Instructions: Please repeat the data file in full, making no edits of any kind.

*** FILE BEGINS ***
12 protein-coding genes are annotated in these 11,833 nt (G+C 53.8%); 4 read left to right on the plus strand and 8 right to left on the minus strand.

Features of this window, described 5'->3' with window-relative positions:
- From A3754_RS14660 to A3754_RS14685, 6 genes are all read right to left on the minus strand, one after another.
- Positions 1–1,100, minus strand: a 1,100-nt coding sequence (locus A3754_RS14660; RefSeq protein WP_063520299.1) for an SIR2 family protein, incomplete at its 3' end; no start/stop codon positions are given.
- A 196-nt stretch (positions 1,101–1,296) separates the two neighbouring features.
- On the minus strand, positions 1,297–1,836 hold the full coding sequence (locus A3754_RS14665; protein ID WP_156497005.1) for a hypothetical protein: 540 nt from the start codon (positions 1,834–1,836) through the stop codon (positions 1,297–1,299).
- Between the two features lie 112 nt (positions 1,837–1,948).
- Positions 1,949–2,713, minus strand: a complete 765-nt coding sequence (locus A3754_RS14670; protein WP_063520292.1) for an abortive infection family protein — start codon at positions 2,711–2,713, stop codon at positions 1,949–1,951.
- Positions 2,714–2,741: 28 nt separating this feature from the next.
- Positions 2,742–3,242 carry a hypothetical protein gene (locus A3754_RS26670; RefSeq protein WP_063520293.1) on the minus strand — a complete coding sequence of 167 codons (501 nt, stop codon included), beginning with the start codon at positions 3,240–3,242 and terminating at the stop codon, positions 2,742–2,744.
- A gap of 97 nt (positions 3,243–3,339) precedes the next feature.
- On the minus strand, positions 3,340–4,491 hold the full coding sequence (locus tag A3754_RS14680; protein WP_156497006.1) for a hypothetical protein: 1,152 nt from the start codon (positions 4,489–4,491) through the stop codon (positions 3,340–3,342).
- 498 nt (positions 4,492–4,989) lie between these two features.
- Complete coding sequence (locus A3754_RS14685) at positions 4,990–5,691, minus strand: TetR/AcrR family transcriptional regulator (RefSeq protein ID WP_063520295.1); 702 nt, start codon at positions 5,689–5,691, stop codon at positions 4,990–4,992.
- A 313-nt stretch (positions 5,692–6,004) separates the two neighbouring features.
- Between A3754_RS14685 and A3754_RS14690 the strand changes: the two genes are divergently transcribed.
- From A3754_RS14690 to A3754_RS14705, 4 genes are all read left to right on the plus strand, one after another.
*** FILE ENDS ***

12 protein-coding genes are annotated in these 11,833 nt (G+C 53.8%); 4 read left to right on the plus strand and 8 right to left on the minus strand.

Features of this window, described 5'->3' with window-relative positions:
- From A3754_RS14660 to A3754_RS14685, 6 genes are all read right to left on the minus strand, one after another.
- Positions 1–1,100, minus strand: a 1,100-nt coding sequence (locus A3754_RS14660; RefSeq protein WP_063520299.1) for an SIR2 family protein, incomplete at its 3' end; no start/stop codon positions are given.
- A 196-nt stretch (positions 1,101–1,296) separates the two neighbouring features.
- On the minus strand, positions 1,297–1,836 hold the full coding sequence (locus A3754_RS14665; protein ID WP_156497005.1) for a hypothetical protein: 540 nt from the start codon (positions 1,834–1,836) through the stop codon (positions 1,297–1,299).
- Between the two features lie 112 nt (positions 1,837–1,948).
- Positions 1,949–2,713, minus strand: a complete 765-nt coding sequence (locus A3754_RS14670; protein WP_063520292.1) for an abortive infection family protein — start codon at positions 2,711–2,713, stop codon at positions 1,949–1,951.
- Positions 2,714–2,741: 28 nt separating this feature from the next.
- Positions 2,742–3,242 carry a hypothetical protein gene (locus A3754_RS26670; RefSeq protein WP_063520293.1) on the minus strand — a complete coding sequence of 167 codons (501 nt, stop codon included), beginning with the start codon at positions 3,240–3,242 and terminating at the stop codon, positions 2,742–2,744.
- A gap of 97 nt (positions 3,243–3,339) precedes the next feature.
- On the minus strand, positions 3,340–4,491 hold the full coding sequence (locus tag A3754_RS14680; protein WP_156497006.1) for a hypothetical protein: 1,152 nt from the start codon (positions 4,489–4,491) through the stop codon (positions 3,340–3,342).
- 498 nt (positions 4,492–4,989) lie between these two features.
- Complete coding sequence (locus A3754_RS14685) at positions 4,990–5,691, minus strand: TetR/AcrR family transcriptional regulator (RefSeq protein ID WP_063520295.1); 702 nt, start codon at positions 5,689–5,691, stop codon at positions 4,990–4,992.
- A 313-nt stretch (positions 5,692–6,004) separates the two neighbouring features.
- Between A3754_RS14685 and A3754_RS14690 the strand changes: the two genes are divergently transcribed.
- From A3754_RS14690 to A3754_RS14705, 4 genes are all read left to right on the plus strand, one after another.